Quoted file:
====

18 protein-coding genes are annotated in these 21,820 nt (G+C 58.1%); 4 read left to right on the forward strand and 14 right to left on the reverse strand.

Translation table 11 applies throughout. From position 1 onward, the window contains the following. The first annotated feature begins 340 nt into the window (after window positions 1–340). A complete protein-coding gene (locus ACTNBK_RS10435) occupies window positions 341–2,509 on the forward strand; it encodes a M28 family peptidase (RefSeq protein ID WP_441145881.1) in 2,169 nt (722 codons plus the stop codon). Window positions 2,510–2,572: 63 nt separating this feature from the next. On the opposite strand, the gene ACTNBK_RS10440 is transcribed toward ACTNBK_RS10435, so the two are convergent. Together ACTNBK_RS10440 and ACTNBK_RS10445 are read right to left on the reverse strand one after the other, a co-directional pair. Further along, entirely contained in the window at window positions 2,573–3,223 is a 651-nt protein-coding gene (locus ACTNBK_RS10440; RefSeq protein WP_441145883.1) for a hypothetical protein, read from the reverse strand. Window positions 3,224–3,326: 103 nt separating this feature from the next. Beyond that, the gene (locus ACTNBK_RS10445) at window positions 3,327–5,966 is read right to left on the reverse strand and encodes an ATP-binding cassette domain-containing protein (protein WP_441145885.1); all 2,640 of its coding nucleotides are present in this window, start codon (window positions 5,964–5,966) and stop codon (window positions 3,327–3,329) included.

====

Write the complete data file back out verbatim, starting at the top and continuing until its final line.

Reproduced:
18 protein-coding genes are annotated in these 21,820 nt (G+C 58.1%); 4 read left to right on the forward strand and 14 right to left on the reverse strand.

Translation table 11 applies throughout. From position 1 onward, the window contains the following. The first annotated feature begins 340 nt into the window (after window positions 1–340). A complete protein-coding gene (locus ACTNBK_RS10435) occupies window positions 341–2,509 on the forward strand; it encodes a M28 family peptidase (RefSeq protein ID WP_441145881.1) in 2,169 nt (722 codons plus the stop codon). Window positions 2,510–2,572: 63 nt separating this feature from the next. On the opposite strand, the gene ACTNBK_RS10440 is transcribed toward ACTNBK_RS10435, so the two are convergent. Together ACTNBK_RS10440 and ACTNBK_RS10445 are read right to left on the reverse strand one after the other, a co-directional pair. Further along, entirely contained in the window at window positions 2,573–3,223 is a 651-nt protein-coding gene (locus ACTNBK_RS10440; RefSeq protein WP_441145883.1) for a hypothetical protein, read from the reverse strand. Window positions 3,224–3,326: 103 nt separating this feature from the next. Beyond that, the gene (locus ACTNBK_RS10445) at window positions 3,327–5,966 is read right to left on the reverse strand and encodes an ATP-binding cassette domain-containing protein (protein WP_441145885.1); all 2,640 of its coding nucleotides are present in this window, start codon (window positions 5,964–5,966) and stop codon (window positions 3,327–3,329) included.